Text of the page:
As for frequency differences increasing or decreasing coverage, T-Mobile now has their HSPA+ network on two bands, depending on where you are: AWS (2100/1700) and PCS (1900). PCS is rarer, though some places are covered pretty well by it. At any rate, the downlink of AWS (tower to phone) is on the higher frequency piece of the spectrum, since the limiting factor for transmit power is your phone and not TMo's base station. This means that you're looking at a WEAKER signal, all else equal, FROM the tower, but a STRONGER signal back TO the tower. That said, T-Mobile's NV-esque recent rollouts (except that they already had heavy-duty backhaul to most of their urban sites) are pushing HSPA+ to PCS, decreasing the propagation difference and removing that difference when comparing them to Sprint.

 

One last thing: if you're comparing four EvDO carriers (5 MHz of bandwidth) with one HSPA+ carrier (for these purposes 5MHz of bandwidth) the HSPA+ carrier will win, given near-ideal signal conditions...HSPA+ is a much newer tech than EvDO, ans 21 > 12.4 (4 x 3.1). However I have yet to see a single HSPA+ channel net me more than 15 Mbps in real life, and I've seen EvDO hit 2.6 Mbps in the past. So you're really talking about 15 Mbps vs. 10.4 Mbps of capacity. The difference is that you can't get all of that 10.4 Mbps at once (unless your network is set up for EvDO Rev. B, but in the US it isn't). Hence the move to wider channels.

 

Any more questions? :)

 

P.S. If I sound like I'm down on either Sprint or T-Mobile, keep in mind that I'm the reason my entire immediate family's phone use Sprint (Ting for them, Sprint proper for me)...and I have a Nexus 4 running on T-Mobile.

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To put things another way/explain the RSSI difference, we're gonna need some calculus. Fortunately it's calc 1 :P

 

RSSI is the integral of signal strength over the entire bandwidth of whatever you're receiving. Signal strength is measured in dBm, which is a logarithmic scale (2x the signal is 3db more, 4x is 6db more, 8x is 9db more, 10x is 10db more, 100x is 20db more). So,, all else equal, a 5MHz wide signal will have 4x (6db) more RSSI than a 1.25MHz wide signal.

 

As an aside, WCDMA channels are actually 3.84MHz wide, and CDMA 1x/Ev channels are slightly less than 1.25MHz wide if I remember correctly. However that doesn't modify our calculations here too much.

 

Getting back on topic, this is why RSRP is a better indicator of signal strength for LTE than RSSI; RSRP levels will be lower (because...AJ correct me if I'm wrong...it's the average of integrals over single 15MHz reference subcarriers rather than the integral of all subcarriers in the LTE channel) but you'll get a number that you can do something with without knowing whether your channel width was 1.4MHz, 5MHz or 20MHz.

 

Getting back to the comparison between WCDMA/HSPA+ and CDMA 1x/EvDO, T-Mobile's high-end (DC-)HSPA+ system uses 64QAM modulation in areas of good signal to pack more bits into each Hz of bandwidth (LTE actually uses that same modulation scheme, but with a few enhancements that I won't cover here). The catch with using a more complex, data-heavy modulation is that you need a significantly "hotter" signal to pass data at that rate without getting tons of errors. It's the same reason the WiFi on your computer drops connection speed (say, from 130 Mbps to 78 Mbps) as you get farther away from your router/access point.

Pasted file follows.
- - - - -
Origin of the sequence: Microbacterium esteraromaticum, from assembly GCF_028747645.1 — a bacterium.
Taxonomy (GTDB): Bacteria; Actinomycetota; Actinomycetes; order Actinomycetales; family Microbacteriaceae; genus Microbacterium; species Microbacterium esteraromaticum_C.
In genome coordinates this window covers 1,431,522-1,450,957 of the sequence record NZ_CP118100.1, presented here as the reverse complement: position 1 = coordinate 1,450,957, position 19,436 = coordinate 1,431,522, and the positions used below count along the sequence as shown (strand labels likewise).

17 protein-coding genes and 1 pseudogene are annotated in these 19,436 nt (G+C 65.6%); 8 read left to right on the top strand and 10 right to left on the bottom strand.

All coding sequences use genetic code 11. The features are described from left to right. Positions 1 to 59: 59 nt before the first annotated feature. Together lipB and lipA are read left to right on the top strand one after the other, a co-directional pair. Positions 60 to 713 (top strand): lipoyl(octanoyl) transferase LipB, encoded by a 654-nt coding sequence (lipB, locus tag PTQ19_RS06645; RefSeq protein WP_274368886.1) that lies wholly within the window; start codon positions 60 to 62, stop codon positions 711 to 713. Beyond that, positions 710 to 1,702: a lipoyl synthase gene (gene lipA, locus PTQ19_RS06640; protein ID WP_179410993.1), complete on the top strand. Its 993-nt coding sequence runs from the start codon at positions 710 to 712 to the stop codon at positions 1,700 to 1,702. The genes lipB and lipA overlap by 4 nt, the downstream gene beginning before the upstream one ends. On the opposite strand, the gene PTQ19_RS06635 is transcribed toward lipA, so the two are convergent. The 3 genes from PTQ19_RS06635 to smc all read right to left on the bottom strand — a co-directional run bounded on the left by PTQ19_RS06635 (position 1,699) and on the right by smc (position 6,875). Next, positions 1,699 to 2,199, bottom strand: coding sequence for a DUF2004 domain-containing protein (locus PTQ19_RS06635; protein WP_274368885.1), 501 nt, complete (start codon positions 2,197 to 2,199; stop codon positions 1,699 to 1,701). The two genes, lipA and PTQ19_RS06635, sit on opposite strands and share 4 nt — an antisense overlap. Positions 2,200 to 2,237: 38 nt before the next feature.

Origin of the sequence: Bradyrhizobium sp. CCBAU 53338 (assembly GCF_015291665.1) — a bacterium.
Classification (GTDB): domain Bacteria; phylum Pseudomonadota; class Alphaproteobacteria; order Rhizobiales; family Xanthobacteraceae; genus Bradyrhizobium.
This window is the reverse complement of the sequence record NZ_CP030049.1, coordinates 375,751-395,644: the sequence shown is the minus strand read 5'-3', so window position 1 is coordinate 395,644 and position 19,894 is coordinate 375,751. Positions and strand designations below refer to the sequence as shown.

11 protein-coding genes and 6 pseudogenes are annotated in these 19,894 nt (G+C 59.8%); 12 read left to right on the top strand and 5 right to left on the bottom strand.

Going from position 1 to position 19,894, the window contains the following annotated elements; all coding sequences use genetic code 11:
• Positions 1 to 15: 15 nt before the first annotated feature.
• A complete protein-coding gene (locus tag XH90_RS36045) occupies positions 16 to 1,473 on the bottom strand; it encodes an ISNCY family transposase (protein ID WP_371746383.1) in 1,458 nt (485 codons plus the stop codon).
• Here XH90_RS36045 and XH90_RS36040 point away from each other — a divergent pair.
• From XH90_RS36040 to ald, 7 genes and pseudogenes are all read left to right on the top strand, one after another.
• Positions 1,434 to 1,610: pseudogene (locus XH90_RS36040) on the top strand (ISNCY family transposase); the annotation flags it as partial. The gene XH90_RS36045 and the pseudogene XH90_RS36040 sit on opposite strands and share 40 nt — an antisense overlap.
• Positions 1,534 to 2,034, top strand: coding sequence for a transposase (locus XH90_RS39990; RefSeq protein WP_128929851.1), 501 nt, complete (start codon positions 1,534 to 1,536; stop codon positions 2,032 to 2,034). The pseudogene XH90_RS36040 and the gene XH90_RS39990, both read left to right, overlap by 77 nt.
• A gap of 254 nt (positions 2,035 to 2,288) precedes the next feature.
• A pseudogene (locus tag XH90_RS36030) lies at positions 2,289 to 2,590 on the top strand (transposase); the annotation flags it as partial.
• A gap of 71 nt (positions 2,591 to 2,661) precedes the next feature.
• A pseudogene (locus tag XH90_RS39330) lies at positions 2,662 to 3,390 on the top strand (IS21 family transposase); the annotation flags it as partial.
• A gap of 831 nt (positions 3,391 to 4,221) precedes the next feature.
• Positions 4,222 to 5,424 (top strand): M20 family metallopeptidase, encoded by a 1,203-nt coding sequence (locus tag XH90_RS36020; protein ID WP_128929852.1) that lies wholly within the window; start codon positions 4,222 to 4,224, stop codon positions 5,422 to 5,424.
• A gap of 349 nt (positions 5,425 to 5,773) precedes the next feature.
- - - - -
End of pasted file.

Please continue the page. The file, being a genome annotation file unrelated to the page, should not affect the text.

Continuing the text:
CDMA and EvDO use simpler modulations to transfer their data, so you can get away with a much lower signal on those platforms and still maintain reliable service (hence why a number of rural carriers went with CDMA gear years back, I believe).

 

As for building penetration, it's harder for a wideband signal to make it through an obstruction intact than for a narrowband signal to do so, particularly if the narrowband transmitter can put the same output power behind that narrow signal as they did on the wide one (increasing RSSI). Particularly if that wideband signal carries a lot of data (high modulation). And, in terms of cell networks, WCDMA is wideband compared to pretty much everything else (remember that LTE is broken into narrow subcarriers).

 

As for frequency differences increasing or decreasing coverage, T-Mobile now has their HSPA+ network on two bands, depending on where you are: AWS (2100/1700) and PCS (1900). PCS is rarer, though some places are covered pretty well by it. At any rate, the downlink of AWS (tower to phone) is on the higher frequency piece of the spectrum, since the limiting factor for transmit power is your phone and not TMo's base station. This means that you're looking at a WEAKER signal, all else equal, FROM the tower, but a STRONGER signal back TO the tower. That said, T-Mobile's NV-esque recent rollouts (except that they already had heavy-duty backhaul to most of their urban sites) are pushing HSPA+ to PCS, decreasing the propagation difference and removing that difference when comparing them to Sprint.

 

One last thing: if you're comparing four EvDO carriers (5 MHz of bandwidth) with one HSPA+ carrier (for these purposes 5MHz of bandwidth) the HSPA+ carrier will win, given near-ideal signal conditions...HSPA+ is a much newer tech than EvDO, ans 21 > 12.4 (4 x 3.1). However I have yet to see a single HSPA+ channel net me more than 15 Mbps in real life, and I've seen EvDO hit 2.6 Mbps in the past. So you're really talking about 15 Mbps vs. 10.4 Mbps of capacity. The difference is that you can't get all of that 10.4 Mbps at once (unless your network is set up for EvDO Rev. B, but in the US it isn't). Hence the move to wider channels.